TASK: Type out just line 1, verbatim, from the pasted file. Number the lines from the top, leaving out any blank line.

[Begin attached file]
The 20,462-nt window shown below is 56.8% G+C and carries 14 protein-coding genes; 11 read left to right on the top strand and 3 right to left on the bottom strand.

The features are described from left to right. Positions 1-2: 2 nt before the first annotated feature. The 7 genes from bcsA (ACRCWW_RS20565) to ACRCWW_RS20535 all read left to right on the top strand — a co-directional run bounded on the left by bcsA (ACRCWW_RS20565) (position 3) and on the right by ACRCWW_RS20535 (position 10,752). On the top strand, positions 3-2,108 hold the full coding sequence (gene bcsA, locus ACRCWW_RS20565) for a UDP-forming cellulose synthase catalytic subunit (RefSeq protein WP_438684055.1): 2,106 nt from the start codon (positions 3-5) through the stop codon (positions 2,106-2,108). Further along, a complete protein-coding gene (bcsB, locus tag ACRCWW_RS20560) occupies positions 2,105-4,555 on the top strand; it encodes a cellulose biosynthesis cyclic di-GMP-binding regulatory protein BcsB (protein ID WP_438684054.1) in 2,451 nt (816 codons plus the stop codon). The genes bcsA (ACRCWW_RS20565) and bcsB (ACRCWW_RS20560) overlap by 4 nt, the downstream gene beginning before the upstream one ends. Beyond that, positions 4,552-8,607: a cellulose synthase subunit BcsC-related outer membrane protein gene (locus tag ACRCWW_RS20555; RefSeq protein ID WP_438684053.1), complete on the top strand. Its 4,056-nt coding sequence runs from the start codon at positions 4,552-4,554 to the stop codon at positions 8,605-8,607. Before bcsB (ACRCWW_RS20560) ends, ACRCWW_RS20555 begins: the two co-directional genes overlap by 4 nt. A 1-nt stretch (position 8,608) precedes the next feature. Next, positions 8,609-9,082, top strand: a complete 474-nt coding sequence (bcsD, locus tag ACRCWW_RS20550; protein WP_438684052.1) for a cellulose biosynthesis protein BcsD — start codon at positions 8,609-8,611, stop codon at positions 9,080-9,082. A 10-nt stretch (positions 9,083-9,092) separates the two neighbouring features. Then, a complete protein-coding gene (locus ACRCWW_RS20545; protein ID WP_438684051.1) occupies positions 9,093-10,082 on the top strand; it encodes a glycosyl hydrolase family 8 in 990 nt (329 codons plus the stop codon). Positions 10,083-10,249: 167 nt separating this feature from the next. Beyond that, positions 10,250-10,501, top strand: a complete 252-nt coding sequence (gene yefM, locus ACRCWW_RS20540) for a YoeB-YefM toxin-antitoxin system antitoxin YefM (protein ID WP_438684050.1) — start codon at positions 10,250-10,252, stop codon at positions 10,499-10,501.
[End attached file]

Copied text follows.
The 20,462-nt window shown below is 56.8% G+C and carries 14 protein-coding genes; 11 read left to right on the top strand and 3 right to left on the bottom strand.